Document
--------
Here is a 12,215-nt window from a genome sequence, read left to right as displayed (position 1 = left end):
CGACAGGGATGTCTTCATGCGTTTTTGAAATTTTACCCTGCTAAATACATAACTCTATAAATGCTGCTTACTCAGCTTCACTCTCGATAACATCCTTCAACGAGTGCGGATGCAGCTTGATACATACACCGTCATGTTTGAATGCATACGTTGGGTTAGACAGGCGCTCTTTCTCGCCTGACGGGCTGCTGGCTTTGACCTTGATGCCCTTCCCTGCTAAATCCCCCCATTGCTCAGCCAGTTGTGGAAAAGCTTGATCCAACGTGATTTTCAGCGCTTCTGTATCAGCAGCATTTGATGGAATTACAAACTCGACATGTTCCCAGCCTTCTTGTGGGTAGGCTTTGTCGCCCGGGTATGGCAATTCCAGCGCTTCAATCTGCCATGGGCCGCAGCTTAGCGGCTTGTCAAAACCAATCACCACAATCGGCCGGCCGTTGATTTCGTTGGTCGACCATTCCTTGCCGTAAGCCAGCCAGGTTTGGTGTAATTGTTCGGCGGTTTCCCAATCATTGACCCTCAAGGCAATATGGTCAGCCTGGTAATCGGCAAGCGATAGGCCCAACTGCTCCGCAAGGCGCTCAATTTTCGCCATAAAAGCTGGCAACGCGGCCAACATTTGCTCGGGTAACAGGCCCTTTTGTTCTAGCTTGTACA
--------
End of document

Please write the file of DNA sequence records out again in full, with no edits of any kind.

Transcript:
Here is a 12,215-nt window from a genome sequence, read left to right as displayed (position 1 = left end):
CGACAGGGATGTCTTCATGCGTTTTTGAAATTTTACCCTGCTAAATACATAACTCTATAAATGCTGCTTACTCAGCTTCACTCTCGATAACATCCTTCAACGAGTGCGGATGCAGCTTGATACATACACCGTCATGTTTGAATGCATACGTTGGGTTAGACAGGCGCTCTTTCTCGCCTGACGGGCTGCTGGCTTTGACCTTGATGCCCTTCCCTGCTAAATCCCCCCATTGCTCAGCCAGTTGTGGAAAAGCTTGATCCAACGTGATTTTCAGCGCTTCTGTATCAGCAGCATTTGATGGAATTACAAACTCGACATGTTCCCAGCCTTCTTGTGGGTAGGCTTTGTCGCCCGGGTATGGCAATTCCAGCGCTTCAATCTGCCATGGGCCGCAGCTTAGCGGCTTGTCAAAACCAATCACCACAATCGGCCGGCCGTTGATTTCGTTGGTCGACCATTCCTTGCCGTAAGCCAGCCAGGTTTGGTGTAATTGTTCGGCGGTTTCCCAATCATTGACCCTCAAGGCAATATGGTCAGCCTGGTAATCGGCAAGCGATAGGCCCAACTGCTCCGCAAGGCGCTCAATTTTCGCCATAAAAGCTGGCAACGCGGCCAACATTTGCTCGGGTAACAGGCCCTTTTGTTCTAGCTTGTACA